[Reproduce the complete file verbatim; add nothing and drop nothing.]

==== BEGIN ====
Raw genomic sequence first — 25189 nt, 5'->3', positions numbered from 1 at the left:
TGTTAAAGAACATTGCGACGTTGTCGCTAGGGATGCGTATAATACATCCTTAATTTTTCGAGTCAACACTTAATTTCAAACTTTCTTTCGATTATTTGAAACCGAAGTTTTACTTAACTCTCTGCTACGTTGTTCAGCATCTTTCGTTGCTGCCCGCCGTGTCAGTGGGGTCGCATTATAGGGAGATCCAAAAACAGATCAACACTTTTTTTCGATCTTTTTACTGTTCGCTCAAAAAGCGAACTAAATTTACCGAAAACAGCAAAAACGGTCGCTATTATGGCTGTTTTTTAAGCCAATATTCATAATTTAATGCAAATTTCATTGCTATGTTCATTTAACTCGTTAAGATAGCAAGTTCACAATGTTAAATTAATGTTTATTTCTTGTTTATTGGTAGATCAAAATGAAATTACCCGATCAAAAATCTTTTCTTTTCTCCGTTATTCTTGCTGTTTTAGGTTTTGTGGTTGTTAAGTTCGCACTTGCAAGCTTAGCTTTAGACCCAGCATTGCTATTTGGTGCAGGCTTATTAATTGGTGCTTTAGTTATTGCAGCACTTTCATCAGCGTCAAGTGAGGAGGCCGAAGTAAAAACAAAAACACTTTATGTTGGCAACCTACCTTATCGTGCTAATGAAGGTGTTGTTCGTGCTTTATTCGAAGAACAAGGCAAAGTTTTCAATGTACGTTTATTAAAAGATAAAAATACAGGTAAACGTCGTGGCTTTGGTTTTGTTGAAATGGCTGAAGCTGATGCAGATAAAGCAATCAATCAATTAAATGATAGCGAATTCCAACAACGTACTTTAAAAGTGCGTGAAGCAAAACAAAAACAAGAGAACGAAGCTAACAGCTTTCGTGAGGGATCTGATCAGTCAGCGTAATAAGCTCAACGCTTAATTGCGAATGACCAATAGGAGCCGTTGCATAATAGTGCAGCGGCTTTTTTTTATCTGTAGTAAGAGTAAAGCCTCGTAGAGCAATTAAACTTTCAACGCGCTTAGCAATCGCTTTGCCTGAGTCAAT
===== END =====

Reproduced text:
Raw genomic sequence first — 25189 nt, 5'->3', positions numbered from 1 at the left:
TGTTAAAGAACATTGCGACGTTGTCGCTAGGGATGCGTATAATACATCCTTAATTTTTCGAGTCAACACTTAATTTCAAACTTTCTTTCGATTATTTGAAACCGAAGTTTTACTTAACTCTCTGCTACGTTGTTCAGCATCTTTCGTTGCTGCCCGCCGTGTCAGTGGGGTCGCATTATAGGGAGATCCAAAAACAGATCAACACTTTTTTTCGATCTTTTTACTGTTCGCTCAAAAAGCGAACTAAATTTACCGAAAACAGCAAAAACGGTCGCTATTATGGCTGTTTTTTAAGCCAATATTCATAATTTAATGCAAATTTCATTGCTATGTTCATTTAACTCGTTAAGATAGCAAGTTCACAATGTTAAATTAATGTTTATTTCTTGTTTATTGGTAGATCAAAATGAAATTACCCGATCAAAAATCTTTTCTTTTCTCCGTTATTCTTGCTGTTTTAGGTTTTGTGGTTGTTAAGTTCGCACTTGCAAGCTTAGCTTTAGACCCAGCATTGCTATTTGGTGCAGGCTTATTAATTGGTGCTTTAGTTATTGCAGCACTTTCATCAGCGTCAAGTGAGGAGGCCGAAGTAAAAACAAAAACACTTTATGTTGGCAACCTACCTTATCGTGCTAATGAAGGTGTTGTTCGTGCTTTATTCGAAGAACAAGGCAAAGTTTTCAATGTACGTTTATTAAAAGATAAAAATACAGGTAAACGTCGTGGCTTTGGTTTTGTTGAAATGGCTGAAGCTGATGCAGATAAAGCAATCAATCAATTAAATGATAGCGAATTCCAACAACGTACTTTAAAAGTGCGTGAAGCAAAACAAAAACAAGAGAACGAAGCTAACAGCTTTCGTGAGGGATCTGATCAGTCAGCGTAATAAGCTCAACGCTTAATTGCGAATGACCAATAGGAGCCGTTGCATAATAGTGCAGCGGCTTTTTTTTATCTGTAGTAAGAGTAAAGCCTCGTAGAGCAATTAAACTTTCAACGCGCTTAGCAATCGCTTTGCCTGAGTCAAT